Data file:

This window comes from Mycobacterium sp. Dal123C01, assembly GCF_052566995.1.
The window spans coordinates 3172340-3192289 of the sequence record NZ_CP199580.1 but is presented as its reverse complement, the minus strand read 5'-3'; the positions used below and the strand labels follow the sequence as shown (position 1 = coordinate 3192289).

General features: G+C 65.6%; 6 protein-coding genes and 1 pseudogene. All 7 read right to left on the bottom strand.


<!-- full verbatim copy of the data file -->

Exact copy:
This window comes from Mycobacterium sp. Dal123C01, assembly GCF_052566995.1.
The window spans coordinates 3172340-3192289 of the sequence record NZ_CP199580.1 but is presented as its reverse complement, the minus strand read 5'-3'; the positions used below and the strand labels follow the sequence as shown (position 1 = coordinate 3192289).

General features: G+C 65.6%; 6 protein-coding genes and 1 pseudogene. All 7 read right to left on the bottom strand.